Organizing the home and staging the home are crucial to an open house. Follow these handy organization tips that can increase the value of your home in the eye of homebuyers.

Photo by mobilerazzdotcom at Morguefile.comRemove Everything From Countertops

Especially in the kitchen and bathrooms. These places are often the make-or-break point for many buyers. This is also a great time to get rid of paper clutter once and for all!

Tidy Up Shelves

Put away and tidy up books, straighten pictures and ornaments, and remove clutter to leave shelves open and pleasing to the eye. Visit Pinterest for some great shelf decorating ideas.


Keep Closets and Cabinets Clean

The temptation to stuff everything in closets or bathroom cabinets is real. The problem is, homebuyers like to look there too. Make sure to use baskets, bins, and other organizers to make things less cluttered.

Move Pets and Pet Stuff Out of the House

Get this done a day or two before the event. Having a neighbor or friend take care of your pet makes cleaning easy and rids the home of potential allergens for some buyers. Allowing a couple days between the pets’ removal and the open house would also help eliminate any lingering pet odor.

Spruce Up the Yard

The front of the house is the first thing prospective buyers see when arriving to a home showing. Curb appeal is essential for assessing home value. Mow the lawn, trim hedges, weed the garden, and put toys and equipment in the garage or a storage unit.

Move Vehicles Out of the Garage

I recommend leaving as much open space in the garage as possible because it makes it appear larger. Homebuyers want to know how much space would be available to fit their own stuff. Find a place in the neighborhood where it would be okay to keep the cars parked during the open house.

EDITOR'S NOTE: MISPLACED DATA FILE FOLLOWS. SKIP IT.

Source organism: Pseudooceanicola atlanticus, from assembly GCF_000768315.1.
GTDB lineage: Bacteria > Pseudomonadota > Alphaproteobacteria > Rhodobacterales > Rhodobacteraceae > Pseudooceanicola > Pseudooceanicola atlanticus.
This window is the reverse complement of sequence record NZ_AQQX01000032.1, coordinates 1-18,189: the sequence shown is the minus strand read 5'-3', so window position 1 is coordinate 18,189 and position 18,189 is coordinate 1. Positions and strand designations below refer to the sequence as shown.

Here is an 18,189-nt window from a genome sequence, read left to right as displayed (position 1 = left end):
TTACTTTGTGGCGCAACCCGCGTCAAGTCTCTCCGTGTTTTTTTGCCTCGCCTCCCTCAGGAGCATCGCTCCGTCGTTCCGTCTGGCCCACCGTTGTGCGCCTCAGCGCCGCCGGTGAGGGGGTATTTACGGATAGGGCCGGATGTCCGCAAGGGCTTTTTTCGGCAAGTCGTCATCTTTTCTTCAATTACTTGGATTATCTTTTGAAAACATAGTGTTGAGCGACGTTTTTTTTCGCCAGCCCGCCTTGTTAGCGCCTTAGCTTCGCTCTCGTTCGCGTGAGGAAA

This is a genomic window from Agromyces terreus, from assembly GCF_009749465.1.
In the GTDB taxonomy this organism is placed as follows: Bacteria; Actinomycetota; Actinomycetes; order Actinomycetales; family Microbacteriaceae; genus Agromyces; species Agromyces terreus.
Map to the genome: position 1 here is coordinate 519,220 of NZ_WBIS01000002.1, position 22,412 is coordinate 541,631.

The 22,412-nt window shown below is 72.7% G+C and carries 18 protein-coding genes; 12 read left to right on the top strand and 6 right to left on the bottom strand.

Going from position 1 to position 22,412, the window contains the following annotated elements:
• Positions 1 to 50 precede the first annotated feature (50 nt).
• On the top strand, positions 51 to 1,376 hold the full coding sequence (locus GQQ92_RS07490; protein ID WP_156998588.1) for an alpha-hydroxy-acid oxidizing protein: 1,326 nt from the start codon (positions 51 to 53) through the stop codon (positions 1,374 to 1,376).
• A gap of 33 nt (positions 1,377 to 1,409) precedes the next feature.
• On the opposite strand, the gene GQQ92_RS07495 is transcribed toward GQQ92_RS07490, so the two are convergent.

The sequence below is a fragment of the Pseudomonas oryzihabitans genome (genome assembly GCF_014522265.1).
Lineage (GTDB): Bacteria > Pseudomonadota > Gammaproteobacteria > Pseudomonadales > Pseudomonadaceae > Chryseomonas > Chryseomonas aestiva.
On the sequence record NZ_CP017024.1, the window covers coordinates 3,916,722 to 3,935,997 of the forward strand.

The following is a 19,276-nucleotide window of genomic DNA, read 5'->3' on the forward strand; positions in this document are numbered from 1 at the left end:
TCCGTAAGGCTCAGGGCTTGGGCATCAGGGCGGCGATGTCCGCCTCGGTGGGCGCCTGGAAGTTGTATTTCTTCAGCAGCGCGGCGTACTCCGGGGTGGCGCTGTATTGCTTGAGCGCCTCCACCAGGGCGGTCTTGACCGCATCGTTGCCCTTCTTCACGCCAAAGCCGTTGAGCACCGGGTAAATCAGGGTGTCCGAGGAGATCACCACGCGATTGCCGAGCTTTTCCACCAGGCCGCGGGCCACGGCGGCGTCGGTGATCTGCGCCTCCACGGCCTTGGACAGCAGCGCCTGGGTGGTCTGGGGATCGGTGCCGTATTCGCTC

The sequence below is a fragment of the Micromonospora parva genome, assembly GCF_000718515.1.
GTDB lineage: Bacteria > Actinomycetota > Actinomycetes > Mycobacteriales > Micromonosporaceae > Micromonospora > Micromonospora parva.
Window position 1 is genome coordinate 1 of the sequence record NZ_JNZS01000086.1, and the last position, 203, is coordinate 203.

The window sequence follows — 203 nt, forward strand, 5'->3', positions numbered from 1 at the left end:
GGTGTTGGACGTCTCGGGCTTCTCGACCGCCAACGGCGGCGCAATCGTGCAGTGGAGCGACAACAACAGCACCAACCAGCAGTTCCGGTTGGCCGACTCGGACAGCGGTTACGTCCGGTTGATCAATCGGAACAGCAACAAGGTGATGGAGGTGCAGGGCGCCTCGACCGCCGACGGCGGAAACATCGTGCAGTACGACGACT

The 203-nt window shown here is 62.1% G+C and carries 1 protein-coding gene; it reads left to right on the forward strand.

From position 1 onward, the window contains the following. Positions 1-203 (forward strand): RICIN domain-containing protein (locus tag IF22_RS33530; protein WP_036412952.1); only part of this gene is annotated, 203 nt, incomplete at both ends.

Push Furniture Against the Walls

This opens up the room and looks tidy. Try moving around excess furniture to lesser used areas, perhaps the basement, if an area is too crowded.

Remember: less is more. Organizing for an open house is typically not the same as how you would organize the place for everyday living. The idea is to keep items away and out of sight and open up the space to a model home status.





If it Smells Phishy, Don’t Bite

A thief (dressed in black and eye-masked) pops up from behind a laptop's screen and hides the real URL by planting a fake one on it, clumsily written on a piece of cardboard as a visual metaphore for the phishing technique. Then, he "kindly" invites the user to fill in his/her bank account's password.
A thief (dressed in black and eye-masked) pops up from behind a laptop’s screen and hides the real URL by planting a fake one on it, clumsily written on a piece of cardboard as a visual metaphore for the phishing technique. Then, he “kindly” invites the user to fill in his/her bank account’s password.

According to a recent Google study regarding email safety, those phishing emails that slyly show up in our inbox are effective nearly 45 percent of the time. By those numbers, the odds of you falling prey to these—often times convincing—email scams asking for personal information is nearly a coin flip.